The day Dominic Cummings’s (many) enemies have ALL been waiting for: RICHARD KAY details the life and times of the ‘career psychopath’ who has spent years spewing bile across Westminster
Somehow it was inevitable that Dominic Cummings would turn up at Downing Street on a Sunday.
The man seen as a sinister hybrid of Rasputin and a ‘career psychopath’ doesn’t take much notice of the niceties of the Sabbath.
In much the same way he wears every damning soubriquet – and perhaps no one in public life has acquired quite so many – like a flashing halo.
The owner of the indispensable voice in the Prime Minister’s ear rarely conforms to the normal pattern of political expediency.
British Prime Minister Boris Johnson’s Special Advisor Dominic Cummings returns to his home in London, Britain, 24 May 2020. Calls for Cummings’ resignation have increased since news broke the Cummings broke lockdown regulations while showing symptoms for Covid-19
So with his own behaviour casting a giant shadow over the Government, he put himself front and centre yesterday as the storm raged over claims he broke the lockdown rules.
He was also being deliberately provocative.
If, as friends of Boris Johnson’s most senior aide maintain, he is being measured up as the fall guy in a brutal ‘Game of Thrones’ style power struggle over who governs Britain – elected politicians assisted by aides and advisors or a faceless civil service – Cummings was not going quietly.
Was he the victim of a sophisticated conspiracy to weaken a PM still battling the aftermath of coronavirus, or had he simply made too many enemies and his usefulness expired?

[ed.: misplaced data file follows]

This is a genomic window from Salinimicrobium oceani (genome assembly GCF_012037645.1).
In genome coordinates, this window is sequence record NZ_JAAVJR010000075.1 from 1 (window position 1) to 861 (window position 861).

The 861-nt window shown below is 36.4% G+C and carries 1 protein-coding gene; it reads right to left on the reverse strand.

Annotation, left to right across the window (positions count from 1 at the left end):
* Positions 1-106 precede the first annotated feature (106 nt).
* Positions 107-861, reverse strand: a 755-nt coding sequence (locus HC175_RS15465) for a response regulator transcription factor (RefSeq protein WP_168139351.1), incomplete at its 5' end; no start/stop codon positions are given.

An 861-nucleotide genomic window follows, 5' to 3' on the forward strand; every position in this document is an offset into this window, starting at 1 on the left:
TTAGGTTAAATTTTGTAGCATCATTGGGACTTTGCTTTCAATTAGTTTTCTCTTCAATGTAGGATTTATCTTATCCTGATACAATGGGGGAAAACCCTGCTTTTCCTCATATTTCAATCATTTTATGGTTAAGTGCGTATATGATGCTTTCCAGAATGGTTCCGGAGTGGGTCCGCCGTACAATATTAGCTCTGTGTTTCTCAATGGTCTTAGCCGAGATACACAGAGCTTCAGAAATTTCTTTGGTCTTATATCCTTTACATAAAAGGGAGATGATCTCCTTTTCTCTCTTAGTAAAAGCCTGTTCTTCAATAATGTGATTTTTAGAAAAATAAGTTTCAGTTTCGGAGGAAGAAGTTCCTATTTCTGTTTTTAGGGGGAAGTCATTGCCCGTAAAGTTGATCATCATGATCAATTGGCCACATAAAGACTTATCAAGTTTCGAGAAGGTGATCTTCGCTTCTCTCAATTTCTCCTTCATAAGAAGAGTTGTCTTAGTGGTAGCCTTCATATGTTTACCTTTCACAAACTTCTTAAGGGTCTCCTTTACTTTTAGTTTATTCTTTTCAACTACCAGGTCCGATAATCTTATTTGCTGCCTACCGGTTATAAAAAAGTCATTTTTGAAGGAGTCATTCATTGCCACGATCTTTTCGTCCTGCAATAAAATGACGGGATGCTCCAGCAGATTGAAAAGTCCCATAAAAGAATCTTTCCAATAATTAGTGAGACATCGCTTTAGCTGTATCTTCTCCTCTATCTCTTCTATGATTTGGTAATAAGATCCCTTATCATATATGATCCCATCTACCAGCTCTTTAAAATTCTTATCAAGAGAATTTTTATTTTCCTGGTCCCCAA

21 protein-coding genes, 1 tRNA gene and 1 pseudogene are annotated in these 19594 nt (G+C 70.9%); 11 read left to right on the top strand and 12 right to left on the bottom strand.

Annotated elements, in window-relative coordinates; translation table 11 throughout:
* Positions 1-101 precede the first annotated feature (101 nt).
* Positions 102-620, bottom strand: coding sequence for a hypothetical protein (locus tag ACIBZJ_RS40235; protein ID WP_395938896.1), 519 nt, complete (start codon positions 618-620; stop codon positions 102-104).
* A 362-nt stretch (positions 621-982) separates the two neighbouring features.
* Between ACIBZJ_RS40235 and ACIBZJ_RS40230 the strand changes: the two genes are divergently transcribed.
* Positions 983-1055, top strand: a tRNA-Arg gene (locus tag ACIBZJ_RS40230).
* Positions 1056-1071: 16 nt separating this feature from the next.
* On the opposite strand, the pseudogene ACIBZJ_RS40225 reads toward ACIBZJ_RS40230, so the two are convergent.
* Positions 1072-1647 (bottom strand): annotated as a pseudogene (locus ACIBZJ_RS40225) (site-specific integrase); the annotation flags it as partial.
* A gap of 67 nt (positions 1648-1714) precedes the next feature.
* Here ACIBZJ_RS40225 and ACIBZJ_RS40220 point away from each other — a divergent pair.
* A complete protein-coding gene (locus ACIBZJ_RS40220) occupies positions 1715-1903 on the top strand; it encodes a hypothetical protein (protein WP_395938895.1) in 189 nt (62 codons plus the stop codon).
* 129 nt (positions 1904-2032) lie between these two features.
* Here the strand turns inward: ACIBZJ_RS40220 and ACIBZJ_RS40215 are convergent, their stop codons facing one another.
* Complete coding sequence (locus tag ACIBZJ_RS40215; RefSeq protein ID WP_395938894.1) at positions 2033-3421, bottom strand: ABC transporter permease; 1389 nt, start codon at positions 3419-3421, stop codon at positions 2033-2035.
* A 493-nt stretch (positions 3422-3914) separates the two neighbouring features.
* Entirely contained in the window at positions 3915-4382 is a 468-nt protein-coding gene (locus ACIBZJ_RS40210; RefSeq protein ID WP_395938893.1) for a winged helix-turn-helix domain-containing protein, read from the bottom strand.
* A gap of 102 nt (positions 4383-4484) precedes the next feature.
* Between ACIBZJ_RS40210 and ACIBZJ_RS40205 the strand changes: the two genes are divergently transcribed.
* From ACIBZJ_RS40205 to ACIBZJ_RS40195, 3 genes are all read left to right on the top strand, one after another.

Certainly the optics of the controversy do not look good – and even Dominic Cummings, the Machiavellian tactical genius behind Vote Leave and the 2019 election victory, must acknowledge that.
No wonder then there were mutterings yesterday of ‘dark forces’ behind the exposé of the high profile aide.
These claims began circulating after it emerged Cummings was at the centre of a power struggle within Whitehall.
Yes, Boris’s chief advisor has been cast as the villain in umpteen of these scenarios. But this time it was different because it comes at an uncomfortable moment for the Government amid confusion over its lockdown strategy and quarantine policy.
Sir Mark Sedwill, Cabinet Secretary and Head of the Civil Service, who has clashed with Cummings as Number 10 tries to reform the civil service
Yesterday it was revealed there had been a shakeup in Mr Johnson’s top team four days ago.
In had come Simon Case, Prince William’s private secretary and a former Downing Street official who was already on secondment to the Cabinet Office.
His job is to lead the response to the Covid-19 crisis.
At first glance this seemed a move to downgrade the influence of Sir Mark Sedwill, the Cabinet Secretary, who is blamed by some in No 10 for failing to get a grip on the virus.
But as one senior Whitehall figure told me: ‘Don’t underestimate the influence of the civil service.
‘They are bloodless in their approach.’
Boris Johnson and his partner Carrie Symonds watch the 2019 Election results on the TV in his study in No10 Downing Street with Dominic Cummings in the background
Indeed, the move is now being interpreted as the first step in an attempt to dilute Cummings’ pervasive influence.
Cummings and Sir Mark have had an uneasy relationship for months.
Although they were briefly in tune in the weeks after the election, they have drifted apart as the blame game over Covid-19 started.
Cummings wanted Sedwill out. Instead, Case will now act as a ‘firewall’ between the two ‘alpha males’.
But that was not the only development in this epic arm-wrestle over who has the greater access to the Prime Minister.
Brexiteer Steve Baker MP told Sky News that Cumming’s position was untenable
Another civil servant, Helen MacNamara, who has also clashed with Cummings over his ruthless treatment of special advisors, has been parachuted in as Sir Mark’s deputy, a promotion which puts her in line to be the first ever female cabinet secretary.
This was especially significant because Cummings, who has called for a revolution in Government to end the ‘Kafka-esque’ influence of civil service mandarins, dislikes Mrs MacNamara intensely.
Pointedly, political insiders suggest Boris was bounced into the appointments by Whitehall.